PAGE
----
Controversial and divisive

Labeling someone as “controversial” and “divisive” have long been an easy way to signal that that person should be avoided. A subtle “don’t listen to him, he’s dangerous.”

And for a very long time it has worked. Until it doesn’t.

Some years ago I began to listen to those that was labeled so, just because I wanted to understand what on earth they were talking about and where they were wrong and/or dangerous. Again and again, I found heterodox thinkers saying interesting and thoughtful things about humanity and the world and, obviously, at some point I realised that it was the labelers that were wrong.

The labels have gotten worse. With the rise of Trump we got to “alt-right” and now people are accused of being racist left and right at the drop of a hat.

And every time, I try to listen to see if those people are saying something interesting. And they often are. I can’t even count how many newsletters I subscribe to and how many books I’ve bought from these supposedly dangerous people.

I first experienced this in the aftermath of the Danish national election in 2001 and ever since that I’ve noticed it more and more. Nowadays I mostly follow international trends and one of the first writers I found this way was Roger Pielke Jr.:

As someone who has experienced up close and personal long-standing efforts to silence my work, perhaps the best advice I can give to the would-be silencers is to stop wasting your time — it just doesn’t work. The fact that you are reading this proves that. I have no doubt that those pressing for a fuller investigation of a lab leak possibility are not going to be intimidated or shamed into silence either.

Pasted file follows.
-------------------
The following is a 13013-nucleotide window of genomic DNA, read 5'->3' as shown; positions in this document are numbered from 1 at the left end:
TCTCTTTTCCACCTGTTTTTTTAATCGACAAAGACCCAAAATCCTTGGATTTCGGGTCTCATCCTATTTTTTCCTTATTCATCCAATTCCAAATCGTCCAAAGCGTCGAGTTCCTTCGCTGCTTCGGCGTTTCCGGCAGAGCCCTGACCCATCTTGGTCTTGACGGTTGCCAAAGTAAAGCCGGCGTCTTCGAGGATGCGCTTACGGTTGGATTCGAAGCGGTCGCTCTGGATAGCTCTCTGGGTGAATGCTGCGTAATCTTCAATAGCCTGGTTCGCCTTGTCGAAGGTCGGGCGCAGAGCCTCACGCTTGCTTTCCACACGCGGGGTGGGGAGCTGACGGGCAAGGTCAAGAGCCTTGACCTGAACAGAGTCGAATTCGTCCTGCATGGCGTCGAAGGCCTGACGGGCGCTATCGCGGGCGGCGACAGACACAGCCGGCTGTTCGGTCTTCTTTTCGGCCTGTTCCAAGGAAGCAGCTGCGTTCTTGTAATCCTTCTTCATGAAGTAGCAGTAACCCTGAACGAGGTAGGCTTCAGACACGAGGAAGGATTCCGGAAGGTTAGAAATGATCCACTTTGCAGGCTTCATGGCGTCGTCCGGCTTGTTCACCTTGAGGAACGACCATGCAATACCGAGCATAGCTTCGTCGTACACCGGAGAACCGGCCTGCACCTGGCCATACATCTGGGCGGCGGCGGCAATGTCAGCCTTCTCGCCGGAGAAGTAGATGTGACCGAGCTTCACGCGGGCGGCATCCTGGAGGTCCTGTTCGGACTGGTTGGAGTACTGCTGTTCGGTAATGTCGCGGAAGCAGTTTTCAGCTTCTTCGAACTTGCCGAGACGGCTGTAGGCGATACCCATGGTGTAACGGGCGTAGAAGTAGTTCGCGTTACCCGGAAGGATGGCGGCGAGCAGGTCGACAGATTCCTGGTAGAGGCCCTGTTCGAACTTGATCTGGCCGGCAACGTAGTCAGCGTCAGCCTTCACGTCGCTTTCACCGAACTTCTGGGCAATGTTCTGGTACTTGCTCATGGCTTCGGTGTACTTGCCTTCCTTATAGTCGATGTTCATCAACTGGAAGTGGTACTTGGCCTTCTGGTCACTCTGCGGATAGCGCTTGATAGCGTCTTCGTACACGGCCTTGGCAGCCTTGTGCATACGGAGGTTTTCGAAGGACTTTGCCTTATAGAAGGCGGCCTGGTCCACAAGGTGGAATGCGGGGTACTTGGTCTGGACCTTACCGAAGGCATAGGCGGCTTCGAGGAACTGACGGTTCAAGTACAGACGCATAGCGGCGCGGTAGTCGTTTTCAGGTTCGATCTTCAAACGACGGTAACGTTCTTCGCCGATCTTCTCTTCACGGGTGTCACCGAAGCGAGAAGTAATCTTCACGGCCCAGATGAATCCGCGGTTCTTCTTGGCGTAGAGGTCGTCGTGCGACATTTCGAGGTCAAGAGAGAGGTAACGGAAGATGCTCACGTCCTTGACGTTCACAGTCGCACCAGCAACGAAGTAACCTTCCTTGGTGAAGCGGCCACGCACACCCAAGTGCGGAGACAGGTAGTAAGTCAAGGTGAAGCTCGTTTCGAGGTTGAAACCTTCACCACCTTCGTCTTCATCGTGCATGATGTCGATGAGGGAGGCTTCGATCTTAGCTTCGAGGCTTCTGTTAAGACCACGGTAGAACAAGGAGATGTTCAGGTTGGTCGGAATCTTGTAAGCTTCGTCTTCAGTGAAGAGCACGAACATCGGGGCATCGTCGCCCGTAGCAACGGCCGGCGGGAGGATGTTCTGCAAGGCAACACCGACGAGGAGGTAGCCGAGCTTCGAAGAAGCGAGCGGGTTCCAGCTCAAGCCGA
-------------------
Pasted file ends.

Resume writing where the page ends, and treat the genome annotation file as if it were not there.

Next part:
More importantly, both democracy and science are better served by open discussions among experts — especially among experts who disagree. It’s OK, the world not only will survive disagreement, but achieving disagreement is a key to reaching agreement and thus progress in science — that goes for discovering Covid-19 origins and pretty much everything else.

On highly politicized issues, there will always be legitimate science which is inconvenient to someone’s political aim. Tough beans. Science isn’t here to serve your or my agendas. Get used to it.
— Roger Pielke Jr., “Please Shut Up

Pielke mentions this tweet by a New York Times reporter covering COVID-19 and the lab-leak hypothesis:

To which I’d like to quote these two responses:

Can someone explain to me why it’s racist to wonder if a virus escaped from a Chinese lab, but it’s not racist to insist that it infected humans because of Chinese wet markets? If anything, isn’t the latter more racist?
Glenn Greenwald

an authoritarian government carelessly produced another chernobyl, this time at the scale of a planet, then insidiously lied about it: racist

a chinese person ate a bat i guess: not racist

got it
Mike Solana

Continuing on the thread where I too was in the wrong, the lab-leak hypothesis has now gained official approval by the American President and the American media is scrambling to get on the right side of history. So, I’ll end with this:

Maybe a lazy heuristic. But TBH, when the evidence is murky and there are plenty of experts lining up on both sides, but one side is excessively concerned with policing the discourse […], I tend to think that side is more likely than not to be wrong.
Nate Silver















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